Senior Course Drafts
The first consultation meeting on the revised Ancient and Modern History Senior Curriculums was held in Sydney on 2 August. Numerous HTAs sent delegates and there were also a number of HTA members who had been invited by their respective curriculum boards. Both HTAA and practicing teachers were well represented.
In the opening session Rob Randall outlined the amended timeline: the senior curriculums will be open for national consultation in March – June 2012, with the final document published in October 2012. As each state has its own implementation timeline for curriculum change, the introduction of this new senior curriculum is at least three years away.
More importantly Rob Randall clarified that whilst what is being developed is an Australian Curriculum, the curriculum and assessment authorities in each state/territory will then develop their own courses and programs of learning. He confirmed that each state/territory can determine if they will retain and/or develop senior secondary courses and pathways that do not have the same scope as a subject in the Senior Secondary Australian Curriculum e.g. Renaissance History in Victoria.
The agenda for the day was ambitious, attempting the review of the subject rationale and aims as well as the descriptions/focus questions/content for each of the six units and the sample unit.Groups used their discretion and most jumped to the units that they believed were most problematic. For Modern History this was Unit 4 whilst for Ancient History the concern was about missing content and contexts.
Overall for both subjects it was felt that what was presented to them was better than the previous draft, with a broader range of content and contexts. However there is still much work that needs to be done.
The rationale raised much discussion with the general sense that the themes evident in the final paragraph were valid (e.g. nationalism, imperialism, decolonisation, development of human rights, conflict, the nature and influence of ideas) but they were not all well developed in the units.
The draft identifies six units, Units 1 and 4 offer a choice of contexts. Unit 2a and 2b, 3a and 3b are designed with different themes and teachers select one of each. Some groups felt there was a lack of coherency between the units and this needs to be mapped more within the rationale. Discussion was also focussed on whether some of the examples within the units reflected its focus e.g. the unit of Nationalism included India up to 1948 and the Civil Rights Movement was not included in the unit on Movements for Change.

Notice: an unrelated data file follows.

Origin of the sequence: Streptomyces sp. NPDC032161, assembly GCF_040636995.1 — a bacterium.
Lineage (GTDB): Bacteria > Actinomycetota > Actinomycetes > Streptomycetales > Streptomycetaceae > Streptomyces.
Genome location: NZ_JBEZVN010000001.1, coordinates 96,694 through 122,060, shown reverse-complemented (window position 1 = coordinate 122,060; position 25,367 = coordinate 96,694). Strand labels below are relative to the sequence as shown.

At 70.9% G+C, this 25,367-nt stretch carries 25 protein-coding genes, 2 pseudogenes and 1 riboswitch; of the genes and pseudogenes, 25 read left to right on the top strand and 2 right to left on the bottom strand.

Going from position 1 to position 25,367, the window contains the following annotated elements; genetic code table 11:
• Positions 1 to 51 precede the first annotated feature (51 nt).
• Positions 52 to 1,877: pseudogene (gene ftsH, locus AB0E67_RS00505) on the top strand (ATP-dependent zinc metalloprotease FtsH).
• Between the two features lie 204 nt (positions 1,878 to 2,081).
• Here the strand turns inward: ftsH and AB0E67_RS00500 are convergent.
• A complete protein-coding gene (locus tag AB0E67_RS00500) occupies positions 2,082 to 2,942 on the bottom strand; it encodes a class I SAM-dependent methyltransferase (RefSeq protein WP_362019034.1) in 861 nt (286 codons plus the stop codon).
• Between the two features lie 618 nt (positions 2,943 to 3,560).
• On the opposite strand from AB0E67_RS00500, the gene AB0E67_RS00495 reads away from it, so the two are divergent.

The biggest issue was Unit 4, entitled The 20th Century. The unit description focussed on the forces that had influenced the 21st Century such as globalisation, technological change, social change etc. All groups believed that in its present form the unit was less history, more political science and required a context in which to analyse the forces. General concerns with this unit included questions about the ability to develop a coherent program and to write an exam based on how it is presently written. Participants were divided as to whether to scrap the unit outright or whether it would be improved with the addition of contexts, i.e. Australia, USA, China in the late 20th Century.
The groups believed that a number of the issues identified in the previous draft had been resolved, particularly the over emphasis on archaeology which has now been reduced with greater contextualisation. Whilst there was agreement that the course offered greater breadth and scope and the cognitive development was on track there were still concerns over the balance between breadth and depth. This debate tended to reflect the existing differences between the states. Some participants desired greater flexibility with the number of contexts, personalities and/or societies that could be studied within each unit. Numerous teachers wished for more opportunity for historical narrative within each unit, this was reflected in the popularity of unit 3A with those present.
A universal concern was the placement of the different contexts (societies and their time periods), with many teachers of the opinion that the units could be taught in any context and they wished to make the decision rather than be confined to the options offered. Some teachers noted that the Central American and Indian ancient societies have disappeared from Year 11.
Specific concerns were raised in five of the six units. In Unit 1 there was a general perception that representations equalled movies, although this is not stated anywhere within the unit description or content. In Unit 2 (both A and B) the omission of political structures as an option was a concern with most groups. Unit 3B on ‘Writers in their time’ raised concerns regarding whether the conceptual focus of the unit was appropriate to the examples given, and fundamentally whether those teaching classics would wish to replace their existing courses with this unit. Unit 4 raised questions about the comparability between the sites and the sources offered (and even within the choice of sources).
Where to next
The feedback from the August session will be evaluated by ACARA and then forwarded to the writers and advisory groups for each subject. Modifications, and the addition of more detailed content descriptors, will be presented to the same participants in November.
Vice President, HTAA